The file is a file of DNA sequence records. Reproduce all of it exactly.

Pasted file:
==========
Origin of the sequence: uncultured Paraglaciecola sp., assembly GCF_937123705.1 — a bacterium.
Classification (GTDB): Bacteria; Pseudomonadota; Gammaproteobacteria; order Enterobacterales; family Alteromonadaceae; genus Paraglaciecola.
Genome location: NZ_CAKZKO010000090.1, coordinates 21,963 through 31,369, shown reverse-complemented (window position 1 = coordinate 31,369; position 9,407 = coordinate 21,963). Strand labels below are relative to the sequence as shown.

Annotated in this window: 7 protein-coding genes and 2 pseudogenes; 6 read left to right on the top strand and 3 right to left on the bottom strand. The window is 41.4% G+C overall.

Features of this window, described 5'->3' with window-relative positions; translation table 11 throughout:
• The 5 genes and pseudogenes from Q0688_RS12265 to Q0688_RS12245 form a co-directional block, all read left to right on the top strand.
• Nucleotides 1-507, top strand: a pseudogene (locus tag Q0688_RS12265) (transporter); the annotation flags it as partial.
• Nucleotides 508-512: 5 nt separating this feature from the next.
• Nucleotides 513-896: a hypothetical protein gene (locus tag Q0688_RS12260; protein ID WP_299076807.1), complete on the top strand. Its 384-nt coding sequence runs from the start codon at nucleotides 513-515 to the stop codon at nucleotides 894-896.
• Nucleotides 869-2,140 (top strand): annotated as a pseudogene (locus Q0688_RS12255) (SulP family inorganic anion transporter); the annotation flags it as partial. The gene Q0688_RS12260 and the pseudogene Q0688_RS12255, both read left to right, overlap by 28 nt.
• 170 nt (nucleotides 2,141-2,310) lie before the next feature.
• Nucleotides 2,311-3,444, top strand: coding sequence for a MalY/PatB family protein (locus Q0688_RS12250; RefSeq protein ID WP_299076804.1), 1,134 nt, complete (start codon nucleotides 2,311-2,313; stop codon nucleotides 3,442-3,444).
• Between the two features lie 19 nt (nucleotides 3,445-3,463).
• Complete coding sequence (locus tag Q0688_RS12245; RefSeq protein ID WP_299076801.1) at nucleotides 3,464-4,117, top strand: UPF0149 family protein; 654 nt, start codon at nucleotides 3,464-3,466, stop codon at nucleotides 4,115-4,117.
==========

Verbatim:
Origin of the sequence: uncultured Paraglaciecola sp., assembly GCF_937123705.1 — a bacterium.
Classification (GTDB): Bacteria; Pseudomonadota; Gammaproteobacteria; order Enterobacterales; family Alteromonadaceae; genus Paraglaciecola.
Genome location: NZ_CAKZKO010000090.1, coordinates 21,963 through 31,369, shown reverse-complemented (window position 1 = coordinate 31,369; position 9,407 = coordinate 21,963). Strand labels below are relative to the sequence as shown.

Annotated in this window: 7 protein-coding genes and 2 pseudogenes; 6 read left to right on the top strand and 3 right to left on the bottom strand. The window is 41.4% G+C overall.

Features of this window, described 5'->3' with window-relative positions; translation table 11 throughout:
• The 5 genes and pseudogenes from Q0688_RS12265 to Q0688_RS12245 form a co-directional block, all read left to right on the top strand.
• Nucleotides 1-507, top strand: a pseudogene (locus tag Q0688_RS12265) (transporter); the annotation flags it as partial.
• Nucleotides 508-512: 5 nt separating this feature from the next.
• Nucleotides 513-896: a hypothetical protein gene (locus tag Q0688_RS12260; protein ID WP_299076807.1), complete on the top strand. Its 384-nt coding sequence runs from the start codon at nucleotides 513-515 to the stop codon at nucleotides 894-896.
• Nucleotides 869-2,140 (top strand): annotated as a pseudogene (locus Q0688_RS12255) (SulP family inorganic anion transporter); the annotation flags it as partial. The gene Q0688_RS12260 and the pseudogene Q0688_RS12255, both read left to right, overlap by 28 nt.
• 170 nt (nucleotides 2,141-2,310) lie before the next feature.
• Nucleotides 2,311-3,444, top strand: coding sequence for a MalY/PatB family protein (locus Q0688_RS12250; RefSeq protein ID WP_299076804.1), 1,134 nt, complete (start codon nucleotides 2,311-2,313; stop codon nucleotides 3,442-3,444).
• Between the two features lie 19 nt (nucleotides 3,445-3,463).
• Complete coding sequence (locus tag Q0688_RS12245; RefSeq protein ID WP_299076801.1) at nucleotides 3,464-4,117, top strand: UPF0149 family protein; 654 nt, start codon at nucleotides 3,464-3,466, stop codon at nucleotides 4,115-4,117.